How to Unhide All Rows in Excel: Step-by-Step (+ Columns)

Got a spreadsheet with some hidden rows?

And you don’t want to spend too much time identifying them so you can unhide them?🔍

No worries!

This guide shows you exactly how to unhide rows (and columns) in Excel in just a few minutes.

Please download my sample data workbook here if you want to tag along.

Unhide all rows in Excel

Identifying hidden rows requires you to look very carefully at all the row numbers.

This is cumbersome⏳

So you definitely want to use one of several techniques to unhide all rows at once.

1. Select the rows where you think there are hidden rows in between.

Select rows to unhide

Since you can’t select the specific hidden rows, you need to drag “over” them with your cursor while holding down the left mouse button.

2. Right-click any of the selected rows.

3. Click Unhide.

Right click selected rows and click Unhide

That’s it – now all the hidden rows in between the rows you selected are visible💡

Unhide rows with shortcut

Unhiding rows can be done even faster than this!

After selecting the rows in step 1 above, you can use a shortcut to unhide rows instead of doing step 2 and 3.

So, select the rows and press Ctrl + Shift + 9.

Easy, huh?

Unhide rows hidden by autofilter

Sometimes rows are hidden because of another method: the autofilter.

With the autofilter, you can easily control which rows are visible (and which are hidden).

To unhide rows hidden by the autofilter, you don’t need to jump through all the hoops.

Simply go to the Data tab, and click the Clear button.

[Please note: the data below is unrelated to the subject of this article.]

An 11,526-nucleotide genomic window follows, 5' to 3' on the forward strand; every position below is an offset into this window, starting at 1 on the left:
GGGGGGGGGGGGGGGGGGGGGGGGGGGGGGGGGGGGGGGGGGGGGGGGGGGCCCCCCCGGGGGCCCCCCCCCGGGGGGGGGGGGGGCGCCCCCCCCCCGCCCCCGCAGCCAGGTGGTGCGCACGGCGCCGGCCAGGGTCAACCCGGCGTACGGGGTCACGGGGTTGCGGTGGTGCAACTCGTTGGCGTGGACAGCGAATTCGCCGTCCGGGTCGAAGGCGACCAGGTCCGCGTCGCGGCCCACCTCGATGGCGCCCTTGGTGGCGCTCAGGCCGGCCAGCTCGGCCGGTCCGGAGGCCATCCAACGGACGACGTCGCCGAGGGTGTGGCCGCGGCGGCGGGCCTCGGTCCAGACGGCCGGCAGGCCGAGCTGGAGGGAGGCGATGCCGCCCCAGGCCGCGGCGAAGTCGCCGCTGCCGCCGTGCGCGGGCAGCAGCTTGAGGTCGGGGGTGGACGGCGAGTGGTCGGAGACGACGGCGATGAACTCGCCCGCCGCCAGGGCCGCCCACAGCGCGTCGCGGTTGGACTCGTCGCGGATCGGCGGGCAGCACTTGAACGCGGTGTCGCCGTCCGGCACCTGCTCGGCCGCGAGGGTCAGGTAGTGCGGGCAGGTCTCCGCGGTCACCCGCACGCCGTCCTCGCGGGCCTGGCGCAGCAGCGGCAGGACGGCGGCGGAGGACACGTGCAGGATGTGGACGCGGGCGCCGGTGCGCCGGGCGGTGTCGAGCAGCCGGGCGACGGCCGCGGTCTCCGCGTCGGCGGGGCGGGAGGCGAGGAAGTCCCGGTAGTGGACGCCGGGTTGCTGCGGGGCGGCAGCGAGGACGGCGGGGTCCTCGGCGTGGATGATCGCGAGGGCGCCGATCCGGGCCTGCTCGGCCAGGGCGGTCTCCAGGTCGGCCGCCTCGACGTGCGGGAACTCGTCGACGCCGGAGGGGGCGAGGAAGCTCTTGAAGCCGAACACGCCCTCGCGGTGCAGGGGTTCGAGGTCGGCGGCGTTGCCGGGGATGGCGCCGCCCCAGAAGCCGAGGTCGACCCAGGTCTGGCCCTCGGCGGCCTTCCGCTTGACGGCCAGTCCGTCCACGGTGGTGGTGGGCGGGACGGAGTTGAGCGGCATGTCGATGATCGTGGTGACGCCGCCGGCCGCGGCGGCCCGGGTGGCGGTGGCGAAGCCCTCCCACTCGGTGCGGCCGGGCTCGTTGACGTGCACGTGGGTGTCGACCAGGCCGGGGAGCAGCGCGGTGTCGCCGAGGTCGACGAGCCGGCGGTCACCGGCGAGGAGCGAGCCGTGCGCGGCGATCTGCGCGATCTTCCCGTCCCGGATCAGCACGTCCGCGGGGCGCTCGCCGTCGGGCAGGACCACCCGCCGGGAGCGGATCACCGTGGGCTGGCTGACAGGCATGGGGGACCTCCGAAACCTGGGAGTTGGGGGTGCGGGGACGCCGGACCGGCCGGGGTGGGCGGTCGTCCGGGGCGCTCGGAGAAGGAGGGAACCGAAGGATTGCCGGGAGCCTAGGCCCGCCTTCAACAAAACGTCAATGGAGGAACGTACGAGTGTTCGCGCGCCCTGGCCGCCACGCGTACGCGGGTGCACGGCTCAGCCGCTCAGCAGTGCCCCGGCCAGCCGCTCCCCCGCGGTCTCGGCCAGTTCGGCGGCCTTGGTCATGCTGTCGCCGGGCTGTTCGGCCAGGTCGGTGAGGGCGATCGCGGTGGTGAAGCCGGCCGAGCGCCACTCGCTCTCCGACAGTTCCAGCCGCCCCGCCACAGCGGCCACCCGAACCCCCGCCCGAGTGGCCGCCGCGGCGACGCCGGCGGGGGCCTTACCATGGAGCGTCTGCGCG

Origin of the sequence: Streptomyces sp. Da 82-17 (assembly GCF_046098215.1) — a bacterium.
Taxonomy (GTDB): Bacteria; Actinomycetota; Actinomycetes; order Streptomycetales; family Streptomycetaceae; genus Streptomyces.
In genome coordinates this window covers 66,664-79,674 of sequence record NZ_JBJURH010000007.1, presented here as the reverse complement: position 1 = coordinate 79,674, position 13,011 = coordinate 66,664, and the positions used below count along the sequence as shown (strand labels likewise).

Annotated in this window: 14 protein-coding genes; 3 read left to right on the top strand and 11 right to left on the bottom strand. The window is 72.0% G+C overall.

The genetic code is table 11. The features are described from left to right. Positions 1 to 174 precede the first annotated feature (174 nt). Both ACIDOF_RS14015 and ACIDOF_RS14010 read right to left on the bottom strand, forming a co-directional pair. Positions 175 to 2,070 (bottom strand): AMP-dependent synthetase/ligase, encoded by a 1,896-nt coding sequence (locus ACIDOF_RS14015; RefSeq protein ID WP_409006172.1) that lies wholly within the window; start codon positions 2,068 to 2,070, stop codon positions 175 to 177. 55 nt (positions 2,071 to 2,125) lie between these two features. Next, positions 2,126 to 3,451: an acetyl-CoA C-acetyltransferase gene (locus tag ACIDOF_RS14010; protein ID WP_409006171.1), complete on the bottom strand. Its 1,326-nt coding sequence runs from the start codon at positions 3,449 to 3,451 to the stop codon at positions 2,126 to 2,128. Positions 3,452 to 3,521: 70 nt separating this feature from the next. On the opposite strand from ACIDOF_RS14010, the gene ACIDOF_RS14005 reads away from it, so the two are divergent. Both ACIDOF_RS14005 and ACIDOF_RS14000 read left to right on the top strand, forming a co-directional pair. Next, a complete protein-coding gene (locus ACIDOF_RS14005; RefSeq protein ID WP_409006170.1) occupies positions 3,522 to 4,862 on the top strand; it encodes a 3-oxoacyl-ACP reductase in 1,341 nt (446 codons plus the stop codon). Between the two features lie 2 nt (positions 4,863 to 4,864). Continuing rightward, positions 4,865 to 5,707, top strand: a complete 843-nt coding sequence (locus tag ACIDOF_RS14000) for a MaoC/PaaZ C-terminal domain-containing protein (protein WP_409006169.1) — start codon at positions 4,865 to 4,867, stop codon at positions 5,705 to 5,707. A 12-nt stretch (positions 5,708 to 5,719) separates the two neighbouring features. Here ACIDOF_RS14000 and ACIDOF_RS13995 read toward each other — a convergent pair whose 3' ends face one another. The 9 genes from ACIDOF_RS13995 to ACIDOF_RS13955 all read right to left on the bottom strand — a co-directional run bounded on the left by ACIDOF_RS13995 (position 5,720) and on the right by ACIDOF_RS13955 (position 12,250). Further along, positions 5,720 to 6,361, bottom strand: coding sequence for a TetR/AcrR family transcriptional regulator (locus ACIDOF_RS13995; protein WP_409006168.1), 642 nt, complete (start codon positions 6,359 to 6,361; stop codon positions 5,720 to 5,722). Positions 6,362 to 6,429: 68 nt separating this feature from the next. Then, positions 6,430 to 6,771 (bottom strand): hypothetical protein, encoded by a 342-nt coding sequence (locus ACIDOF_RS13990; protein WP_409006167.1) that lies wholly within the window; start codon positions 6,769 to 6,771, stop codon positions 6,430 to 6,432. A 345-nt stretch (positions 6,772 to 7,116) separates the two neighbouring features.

Clear filter to unhide hidden rows

Unhide individual or multiple rows

Sometimes, you don’t want to unhide all rows, but just a specific row, or several specific rows.

To unhide multiple rows, use the same method as before:

1. Select the cell above the hidden rows, hold down your left mouse button and drag over the hidden rows – selecting them and the row below the hidden rows.

2. Right-click any of the 2 visible selected rows.

3. Click Unhide.

Unhide individual rows

And voila! The rows are visible👓

Unhide first row in Excel

Unhiding the first row can be particularly tricky – if you don’t know how.

Because, how can you select it if you can’t “drag over” it, like with other hidden rows?

Luckily, there’s another way to select that first hidden row.

1. To the left of the formula bar there’s a name box. Write “A1” in it.

Write A1 in Name Box

Now, cell A1 is selected.

2. On the right side of the Home tab, click Format.

3. Hover the cursor over ‘Hide & Unhide’ and click ‘Unhide Rows’.

Click format to unhide first row

Now, the first row is visible again 👍

PRO TIP:

If you find the above method for unhiding the first row a bit too cumbersome, try this instead.

You can actually select the hidden first row by holding down the left mouse button and “dragging over” it.

You just need to start dragging from row 2 and then drag in an upwards motion that ends on row 0 (the grey triangle).

Select first hidden row by dragging over row 1

After that, just right-click row 2 and click Unhide.